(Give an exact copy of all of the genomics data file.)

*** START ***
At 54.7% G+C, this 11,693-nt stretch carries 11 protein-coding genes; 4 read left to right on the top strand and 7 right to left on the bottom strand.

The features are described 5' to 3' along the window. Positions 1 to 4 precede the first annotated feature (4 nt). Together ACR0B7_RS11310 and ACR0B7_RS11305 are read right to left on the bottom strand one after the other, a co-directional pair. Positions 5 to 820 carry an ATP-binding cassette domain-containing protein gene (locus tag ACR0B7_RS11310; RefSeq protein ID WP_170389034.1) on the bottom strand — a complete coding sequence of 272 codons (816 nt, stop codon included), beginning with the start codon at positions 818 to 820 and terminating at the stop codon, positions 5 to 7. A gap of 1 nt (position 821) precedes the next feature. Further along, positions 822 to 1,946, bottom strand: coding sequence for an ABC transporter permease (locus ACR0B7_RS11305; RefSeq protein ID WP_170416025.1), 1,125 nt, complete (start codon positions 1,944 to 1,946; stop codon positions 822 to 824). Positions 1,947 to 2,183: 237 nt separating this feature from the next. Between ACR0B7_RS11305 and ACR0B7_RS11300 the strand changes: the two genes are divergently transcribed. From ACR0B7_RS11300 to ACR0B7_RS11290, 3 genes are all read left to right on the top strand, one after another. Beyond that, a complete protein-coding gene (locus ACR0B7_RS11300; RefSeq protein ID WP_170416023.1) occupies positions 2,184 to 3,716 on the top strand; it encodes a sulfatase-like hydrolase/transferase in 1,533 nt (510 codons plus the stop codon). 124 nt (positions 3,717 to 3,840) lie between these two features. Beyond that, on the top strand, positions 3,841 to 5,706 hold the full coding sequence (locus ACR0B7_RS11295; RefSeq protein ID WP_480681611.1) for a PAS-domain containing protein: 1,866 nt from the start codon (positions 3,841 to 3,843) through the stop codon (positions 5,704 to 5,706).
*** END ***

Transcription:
At 54.7% G+C, this 11,693-nt stretch carries 11 protein-coding genes; 4 read left to right on the top strand and 7 right to left on the bottom strand.

The features are described 5' to 3' along the window. Positions 1 to 4 precede the first annotated feature (4 nt). Together ACR0B7_RS11310 and ACR0B7_RS11305 are read right to left on the bottom strand one after the other, a co-directional pair. Positions 5 to 820 carry an ATP-binding cassette domain-containing protein gene (locus tag ACR0B7_RS11310; RefSeq protein ID WP_170389034.1) on the bottom strand — a complete coding sequence of 272 codons (816 nt, stop codon included), beginning with the start codon at positions 818 to 820 and terminating at the stop codon, positions 5 to 7. A gap of 1 nt (position 821) precedes the next feature. Further along, positions 822 to 1,946, bottom strand: coding sequence for an ABC transporter permease (locus ACR0B7_RS11305; RefSeq protein ID WP_170416025.1), 1,125 nt, complete (start codon positions 1,944 to 1,946; stop codon positions 822 to 824). Positions 1,947 to 2,183: 237 nt separating this feature from the next. Between ACR0B7_RS11305 and ACR0B7_RS11300 the strand changes: the two genes are divergently transcribed. From ACR0B7_RS11300 to ACR0B7_RS11290, 3 genes are all read left to right on the top strand, one after another. Beyond that, a complete protein-coding gene (locus ACR0B7_RS11300; RefSeq protein ID WP_170416023.1) occupies positions 2,184 to 3,716 on the top strand; it encodes a sulfatase-like hydrolase/transferase in 1,533 nt (510 codons plus the stop codon). 124 nt (positions 3,717 to 3,840) lie between these two features. Beyond that, on the top strand, positions 3,841 to 5,706 hold the full coding sequence (locus ACR0B7_RS11295; RefSeq protein ID WP_480681611.1) for a PAS-domain containing protein: 1,866 nt from the start codon (positions 3,841 to 3,843) through the stop codon (positions 5,704 to 5,706).